My site was on day 4, and as an upper-butt-cheek-infusion-set, it has seen quite a bit of wear over the last 4 days.
My 6-day-lifespan sensor was restarted and was on day 8.
I postponed changing my site and sensor last night. "It's wasteful to change a site when I still have a half-day of insulin left." "The infusion set doesn't even hurt that much. I'll just sleep on my other side again tonight." "That sensor worked so well for its first round! It will be fine for a few more days."
The lies we tell ourselves to justify not having to change a site. Not having to feel that jab, twice, as two devices are inserted for 3- and 6- day spans (or 5 and 10, if you tend to stretch out your supplies like I do). All of this led to me sitting at work this morning with a splitting headache and a thirst like you wouldn't believe (I'm at almost 2L of water so far. Been at work for just over 2 hours). Cal reminder alarm prompted me to check my BG and to be quite honest, I probably wouldn't have bothered if not for that alarm. My cgm had me at 8.4 and dropping, so I wasn't worried.
Still, though. I should calibrate.
Fingerstick, 18.6 (335 mg/dL).
Working on a set change with this kind of headache is challenging. I rip open an alcohol swab, then stop. Squint. Rub my aching temples. What was I doing? Oh, right. Syringe, wipe top of insulin bottle. Use now-disconnected pump to calculate the correction dose. Deliver correction.
Another alcohol swab. What was this one for? Wipe top of insulin bottle, feeling vaguely like I've already done this. Think back, pushing through the throbbing haze of red that clouds my head and makes coherent thought a distant memory. Aha! Yes, I did do this.
Do it again. Change infusion set. Charge transmitter. Replace sensor. Look at the mess of medical waste and wonder why I didn't do this yesterday.
Merry Christmas to all, and wishing you a wonderful holiday season filled with blood sugars that do not dip below 4 mmol/L, nor do they spike any higher than 8 (no matter what you eat for dinner!)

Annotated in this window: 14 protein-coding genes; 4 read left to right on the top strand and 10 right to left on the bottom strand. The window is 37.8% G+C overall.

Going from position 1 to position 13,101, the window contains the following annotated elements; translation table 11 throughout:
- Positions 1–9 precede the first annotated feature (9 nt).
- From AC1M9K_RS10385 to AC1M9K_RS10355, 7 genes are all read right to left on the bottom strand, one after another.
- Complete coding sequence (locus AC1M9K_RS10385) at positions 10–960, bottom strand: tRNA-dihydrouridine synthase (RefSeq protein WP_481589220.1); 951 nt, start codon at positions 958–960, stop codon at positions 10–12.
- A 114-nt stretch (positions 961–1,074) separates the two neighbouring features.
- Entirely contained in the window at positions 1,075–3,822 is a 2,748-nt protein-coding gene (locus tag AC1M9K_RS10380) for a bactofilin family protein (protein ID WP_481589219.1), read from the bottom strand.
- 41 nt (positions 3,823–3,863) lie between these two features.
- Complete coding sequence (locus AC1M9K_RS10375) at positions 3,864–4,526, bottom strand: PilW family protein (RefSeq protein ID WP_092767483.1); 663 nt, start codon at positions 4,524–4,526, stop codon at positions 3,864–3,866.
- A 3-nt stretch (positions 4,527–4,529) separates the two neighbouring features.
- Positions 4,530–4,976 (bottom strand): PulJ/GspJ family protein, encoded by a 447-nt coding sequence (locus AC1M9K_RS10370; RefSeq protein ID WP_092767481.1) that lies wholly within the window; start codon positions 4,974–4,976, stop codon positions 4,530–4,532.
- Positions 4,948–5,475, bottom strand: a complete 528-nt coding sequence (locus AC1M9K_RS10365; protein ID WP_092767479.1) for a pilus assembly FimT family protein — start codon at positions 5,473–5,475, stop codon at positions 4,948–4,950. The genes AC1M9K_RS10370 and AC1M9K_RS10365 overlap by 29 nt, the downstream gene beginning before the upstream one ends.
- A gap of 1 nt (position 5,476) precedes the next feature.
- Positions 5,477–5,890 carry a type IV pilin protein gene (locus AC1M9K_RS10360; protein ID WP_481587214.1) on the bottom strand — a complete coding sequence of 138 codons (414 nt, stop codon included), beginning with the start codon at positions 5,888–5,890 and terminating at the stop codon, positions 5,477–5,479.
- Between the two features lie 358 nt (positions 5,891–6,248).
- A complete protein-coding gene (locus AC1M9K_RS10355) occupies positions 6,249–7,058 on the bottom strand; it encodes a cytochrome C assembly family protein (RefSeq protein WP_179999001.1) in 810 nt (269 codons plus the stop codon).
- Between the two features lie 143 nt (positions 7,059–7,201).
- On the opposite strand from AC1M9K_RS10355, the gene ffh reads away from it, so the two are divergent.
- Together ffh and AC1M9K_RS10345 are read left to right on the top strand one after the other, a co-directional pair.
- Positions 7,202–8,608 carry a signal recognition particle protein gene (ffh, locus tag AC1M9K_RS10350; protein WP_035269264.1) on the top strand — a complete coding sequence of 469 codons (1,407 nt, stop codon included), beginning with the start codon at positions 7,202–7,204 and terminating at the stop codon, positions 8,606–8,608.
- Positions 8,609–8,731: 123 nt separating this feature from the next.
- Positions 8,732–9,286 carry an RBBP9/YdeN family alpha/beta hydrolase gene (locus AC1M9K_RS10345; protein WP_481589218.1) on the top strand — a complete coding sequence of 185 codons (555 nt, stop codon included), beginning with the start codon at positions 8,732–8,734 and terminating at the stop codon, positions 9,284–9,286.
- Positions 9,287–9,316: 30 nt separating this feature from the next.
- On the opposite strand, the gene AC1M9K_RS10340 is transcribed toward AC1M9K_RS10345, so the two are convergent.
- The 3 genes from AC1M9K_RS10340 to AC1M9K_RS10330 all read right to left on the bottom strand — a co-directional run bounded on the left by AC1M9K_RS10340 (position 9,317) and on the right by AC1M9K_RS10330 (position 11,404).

Welcome, ladies and gents. It is November 4th, meaning that we are 4 day in to Diabetes Month.
For today, I would like to give you a glimpse into the frustration that comes along with this big ball of autoimmune-related shit called Diabetes.
Ketones start spilling out into urine at a BG of 13 mmol/L. This is a well-documented fact, check the American Diabetes Association or similar sites to confirm.
So why, then, does a BG like this:
Confirmed via fingerstick:
Produce ketones that look like THIS:?!
Please excuse me, I'll be spending the rest of the day suppressing the urge to scream while mindlessly beating my head against a wall out of frustration.
I had an endo appointment 2 weeks ago. For the most part it went swimmingly.
It started with a resident bringing me into the room and incredulously gawking at the pump clipped to my hip. "Whoa! You wear a pager?? Don't see too many of those these days!"
I groaned inwardly, figuring this guy must be new and assuming that this would be a long appointment. I gently(ish) asked if he had spent much time on rotation at the Endocrine and Diabetes Clinic, and he said no, today was his first day.
That explained a lot.
I think I taught him quite a few things. I showed him my "pager" and described how this was an insulin pump: look, here's the reservoir filled with insulin, the tubing, the infusion set. I showed him my cgm, and told him cgms last longer than infusion sets, at 6-7 days instead of 2-4. I mentioned that there are a few different pump companies and at least two CGM companies in Canada, so the reports and data would look different from other devices. He was speechless when I brought out the printed Carelink reports that my doctor likes to see (Logbook, Sensor daily overlay, and Device Settings).
To kill time, since I knew I wasn't going to be able to get any helpful medical advice from this doctor who, though he meant well, was nowhere near trained enough to answer the questions I have regarding my care, I showed him my toe. This is the toe that was brutally introduced to a very heavy suitcase on the last day of my honeymoon, which caused bruising and swelling, eventually leaving me with half a toenail. Gross.